Campus, News

Former foster youth finds a stable home at Long Beach State

The day Clarissa Peña entered foster care, six police cars and a social worker arrived at her great grandma’s house.

The social worker told Peña and her sister to be honest and everything would be OK. Peña and her sister were taken to an office where the social worker looked for a place to house them.

“They wanted me and my sister to sleep in two different beds, but my sister was hollering that she didn’t want to sleep in a separate bed,” Peña said. “Eventually they let us sleep in the same cot.”

After nine years in the foster care system, Peña aged out after turning 18. When she graduated from high school, she was accepted to six out of the eight colleges she had applied to but struggled to make a decision on which to attend.

When Oneida Santana, an outreach and admissions coordinator at Long Beach State, reached out to her Peña knew CSULB would be her school of choice.

“Their Guardian Scholar program reached out to me,” Peña said. “No other schools did that.”

The Guardian Scholar program helps current and former foster youth in their higher education, as just 3% of former foster care students earn a college degree, according to the National Youth Institute.

Santana’s job is to introduce enrolling students to various resources such as tutoring, academic support, and off-campus support

“I remember her as a student who will ask questions,” Santana said, referring to Peña. “Once she understands the next steps, she will go after it.”

There are currently over 100 students enrolled in the program, a number which has been increasing in increments of 30 each year, Santana said.

As an undeclared major in her first year at Long Beach State, Peña found a stable home in the university dorms.

“We were homeless. I guess that is child endangerment, but I was living a happy life,” Peña said, reflecting on her childhood before being put into the foster care system. “My mom took care of me. I went to school, I showered at my aunt’s house and ate.”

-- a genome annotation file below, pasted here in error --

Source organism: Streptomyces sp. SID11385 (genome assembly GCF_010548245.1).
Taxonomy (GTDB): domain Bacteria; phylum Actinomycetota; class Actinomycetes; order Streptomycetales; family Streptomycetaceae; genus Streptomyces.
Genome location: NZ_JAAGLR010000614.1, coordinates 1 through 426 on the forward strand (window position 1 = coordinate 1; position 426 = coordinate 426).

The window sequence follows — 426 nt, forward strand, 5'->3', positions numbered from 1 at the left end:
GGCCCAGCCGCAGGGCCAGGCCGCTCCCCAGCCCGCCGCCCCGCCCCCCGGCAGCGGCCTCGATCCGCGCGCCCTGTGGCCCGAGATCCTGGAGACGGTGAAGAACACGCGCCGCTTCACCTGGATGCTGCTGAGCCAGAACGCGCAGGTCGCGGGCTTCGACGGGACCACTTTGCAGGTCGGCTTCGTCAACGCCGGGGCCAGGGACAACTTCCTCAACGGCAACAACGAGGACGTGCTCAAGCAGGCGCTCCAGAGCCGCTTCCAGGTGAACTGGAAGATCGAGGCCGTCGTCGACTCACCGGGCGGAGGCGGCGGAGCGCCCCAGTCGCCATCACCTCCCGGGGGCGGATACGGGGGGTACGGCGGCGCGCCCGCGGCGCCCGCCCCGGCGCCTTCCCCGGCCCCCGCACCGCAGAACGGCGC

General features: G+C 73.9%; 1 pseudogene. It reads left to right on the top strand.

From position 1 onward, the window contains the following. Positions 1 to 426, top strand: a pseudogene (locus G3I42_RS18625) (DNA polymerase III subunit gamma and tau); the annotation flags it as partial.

Pena’s sister Elienna, who is in high school, described Clarissa as driven and someone who goes after what she wants. Elienna said she is very protective of her older sister.

“She was practically a mother figure to me growing up,” Peña’s sister said. “She always made sure that I was always taken care of. She put me before herself.”

Elienna said she and her sister were separated for six months after entering foster care.

“It was honestly really sad. I did everything with Clarissa,” Elienna said. “It kind of made me snowball and made me do a lot of bad things.”

They were separated until Peña entered high school in 2017. Peña said she remembered the exact date she saw her sister again.

“November 28, 2017,” Peña said. “Hell yeah, I remember. I was going home.”

After a few short weeks of their reunion, the sisters were separated once again when they went back into the foster care system on December 31, 2017.

Peña said it was difficult to find the same home for two siblings, especially when they’re older.

“People want little, tiny babies that don’t know anything. Babies don’t have attitudes. They don’t talk back, not too many traumas,” Peña said.

As she looks at where she is now, as an enrolled student at Long Beach State University, Peña realized how much she has grown into the person she is today.

“Yeah, that stuff happened to me, but I’m stronger than that,” Peña said. “I am here, I am alive, I am walking. I am my best living form.”

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